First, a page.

mwolson.org logo Projects - Emacs Muse

Introduction to Muse
What can I do with Muse?
Obtaining the software
Documentation
QuickStart
Manual
Miscellaneous
Becoming involved
Related software
Software based on Muse
Software similar to Muse
Logos
Contributed logos
History
Future plans

This page describes the Emacs Muse, which is a publishing environment for Emacs.

Emacs Muse is part of the GNU Project.

See Emacs Wiki: Emacs Muse1 for a wiki page that the entire community can edit. Please feel free to add your tips and tricks, as well as mention your website if you use Emacs Muse.


This webpage is available in the following languages.

Introduction to Muse

Emacs Muse is an authoring and publishing environment for Emacs. It simplifies the process of writings documents and publishing them to various output formats. Muse uses a very simple Wiki-like format as input.

Muse consists of two main parts: an enhanced text-mode for authoring documents and navigating within Muse projects, and a set of publishing styles for generating different kinds of output.

What can I do with Muse?

Muse can publish to the following formats.
Muse can make all kinds of documents.
What else?

Obtaining the software

Muse is developed using git. For instructions on how to obtain the latest development version of Muse, consult the relevant chapter of the Muse Manual.

The latest development version may also be downloaded as a .tar.gz file or a .zip file.

Stable releases are available at the muse-el GNA project download area.

Debian and Ubuntu packages for Muse are available. The package is named muse-el. See the Debian Packages page for instructions on using my custom Debian and Ubuntu package repositories.

Documentation

QuickStart

A QuickStart quide has been written for Muse using Muse markup. It teaches Muse by example, and is available under the terms of the GNU GPL. It is available in the following languages.

Manual

The Muse manual is available on-line under the terms of the GNU Free Documentation License in several forms.

The Muse manual has also been translated into Chinese, thanks to Haiyong Zheng.

Miscellaneous

An emacs-wiki migration guide (etc/emacs-wiki-migration.txt), is bundled with Muse.

A tutorial written in French may be found here. Some additional files for publishing metapost and pgf graphics in Muse documents may be found at the same place.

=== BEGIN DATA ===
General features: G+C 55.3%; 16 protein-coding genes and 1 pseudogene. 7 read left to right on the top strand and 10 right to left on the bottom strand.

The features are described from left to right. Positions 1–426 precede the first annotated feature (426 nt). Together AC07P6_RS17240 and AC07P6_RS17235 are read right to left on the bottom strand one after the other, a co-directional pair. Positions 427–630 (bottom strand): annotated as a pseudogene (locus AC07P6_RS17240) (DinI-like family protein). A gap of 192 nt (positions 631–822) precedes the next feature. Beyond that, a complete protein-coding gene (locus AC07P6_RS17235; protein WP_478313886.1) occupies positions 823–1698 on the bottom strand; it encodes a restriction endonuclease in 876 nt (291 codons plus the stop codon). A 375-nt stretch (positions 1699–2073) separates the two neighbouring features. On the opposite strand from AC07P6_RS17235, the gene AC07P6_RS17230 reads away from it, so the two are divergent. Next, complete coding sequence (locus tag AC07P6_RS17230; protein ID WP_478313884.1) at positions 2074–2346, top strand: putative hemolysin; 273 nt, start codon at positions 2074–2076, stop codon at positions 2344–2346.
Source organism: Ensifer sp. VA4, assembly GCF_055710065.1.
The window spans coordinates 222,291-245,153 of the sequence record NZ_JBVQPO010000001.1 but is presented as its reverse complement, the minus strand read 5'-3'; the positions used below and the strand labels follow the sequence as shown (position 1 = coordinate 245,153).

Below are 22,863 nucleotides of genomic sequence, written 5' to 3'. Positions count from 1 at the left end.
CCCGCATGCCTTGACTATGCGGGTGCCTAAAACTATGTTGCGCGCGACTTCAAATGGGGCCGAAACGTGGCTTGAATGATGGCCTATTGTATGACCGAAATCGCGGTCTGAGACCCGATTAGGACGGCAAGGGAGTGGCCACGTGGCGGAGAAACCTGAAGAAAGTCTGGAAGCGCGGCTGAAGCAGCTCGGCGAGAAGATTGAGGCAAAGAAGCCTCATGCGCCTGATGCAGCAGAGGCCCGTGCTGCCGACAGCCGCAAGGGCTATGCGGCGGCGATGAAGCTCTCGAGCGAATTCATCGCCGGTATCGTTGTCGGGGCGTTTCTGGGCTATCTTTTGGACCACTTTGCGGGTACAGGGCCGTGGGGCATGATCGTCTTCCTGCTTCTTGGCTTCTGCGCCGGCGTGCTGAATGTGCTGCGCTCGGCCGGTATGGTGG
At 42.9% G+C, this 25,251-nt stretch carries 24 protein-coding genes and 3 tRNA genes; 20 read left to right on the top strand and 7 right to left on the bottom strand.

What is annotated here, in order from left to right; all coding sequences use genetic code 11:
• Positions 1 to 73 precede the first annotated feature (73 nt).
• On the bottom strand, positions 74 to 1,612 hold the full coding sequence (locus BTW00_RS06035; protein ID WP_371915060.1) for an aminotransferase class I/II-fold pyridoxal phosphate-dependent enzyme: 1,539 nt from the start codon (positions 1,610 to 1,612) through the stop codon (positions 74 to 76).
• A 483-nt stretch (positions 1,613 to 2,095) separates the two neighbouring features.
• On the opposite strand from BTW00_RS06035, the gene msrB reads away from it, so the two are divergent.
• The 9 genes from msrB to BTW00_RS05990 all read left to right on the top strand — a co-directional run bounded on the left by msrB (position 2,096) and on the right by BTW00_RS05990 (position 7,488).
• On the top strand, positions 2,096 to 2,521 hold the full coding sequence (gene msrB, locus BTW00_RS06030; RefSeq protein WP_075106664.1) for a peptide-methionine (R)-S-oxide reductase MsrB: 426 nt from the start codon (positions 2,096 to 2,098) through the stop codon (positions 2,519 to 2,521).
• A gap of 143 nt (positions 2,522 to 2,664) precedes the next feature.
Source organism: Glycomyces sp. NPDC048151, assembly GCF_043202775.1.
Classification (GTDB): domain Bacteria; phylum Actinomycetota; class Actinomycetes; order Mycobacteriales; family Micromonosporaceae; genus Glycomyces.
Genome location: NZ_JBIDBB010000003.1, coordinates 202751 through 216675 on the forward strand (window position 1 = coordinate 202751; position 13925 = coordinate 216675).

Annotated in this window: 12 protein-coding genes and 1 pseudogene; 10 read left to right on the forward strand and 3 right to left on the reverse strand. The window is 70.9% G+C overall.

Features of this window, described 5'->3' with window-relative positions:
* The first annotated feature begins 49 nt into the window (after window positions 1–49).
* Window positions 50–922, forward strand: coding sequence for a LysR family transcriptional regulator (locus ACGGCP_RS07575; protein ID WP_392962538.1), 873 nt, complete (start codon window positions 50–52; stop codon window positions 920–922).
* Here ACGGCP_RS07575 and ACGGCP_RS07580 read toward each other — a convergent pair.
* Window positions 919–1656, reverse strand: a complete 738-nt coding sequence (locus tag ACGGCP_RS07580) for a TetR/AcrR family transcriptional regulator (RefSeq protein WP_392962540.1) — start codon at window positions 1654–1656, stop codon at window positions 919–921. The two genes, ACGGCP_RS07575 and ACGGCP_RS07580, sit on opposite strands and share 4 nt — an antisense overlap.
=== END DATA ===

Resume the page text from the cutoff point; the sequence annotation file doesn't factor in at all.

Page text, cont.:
Becoming involved

To report a bug or suggest a change, check out the Muse bugtracker. All bugs that are sent to this tracker will also appear on our muse-el-commits mailing list.

To report issues, ask for help, dialogue about various publishing topics (among other things), keep track of announcements, or follow Muse development, the following mailing lists are available. As a spam-prevention measure, you must first subscribe to a mailing list before sending email to it.

muse-el-announce@gna.org
This is a low-traffic list for Muse announcements.
URL: http://mail.gna.org/listinfo/muse-el-announce/
Gmane: gmane.emacs.muse.announce
muse-el-discuss@gna.org
Discussion, bugfixes, suggestions, tips, and the like for Muse. This mailing list also includes the content of the Announcements list.
URL: http://mail.gna.org/listinfo/muse-el-discuss/
Gmane: gmane.emacs.muse.general
muse-el-logs@gna.org
Log messages for commits made to Muse.
URL: http://mail.gna.org/listinfo/muse-el-logs/
Gmane: gmane.emacs.muse.scm
muse-el-commits@gna.org
Generated bug reports for Emacs Muse.
URL: http://mail.gna.org/listinfo/muse-el-commits/
Gmane: gmane.emacs.muse.cvs
muse-el-internationalization@gna.org
Discussion of translation of the Muse website and documentation into many languages.
URL: http://mail.gna.org/listinfo/muse-el-internationalization/
Gmane: gmane.emacs.muse.internationalization

The Gmane website allows you to access the mailing lists in a variety of useful forms, such as: RSS feed, a blog-style interface, and a news feed for a newsreader.

My email address is mwolson AT gnu DOT org, in case you need to contact me privately about something.

The #muse channel on irc.freenode.net is a good place to chat with myself and other Muse developers and users. My nick on irc.freenode.net is mwolson.

See the Emacs Wiki: Muse Development1 wiki page for instructions on accessing and committing changes to a shared git repo for Muse.

Related software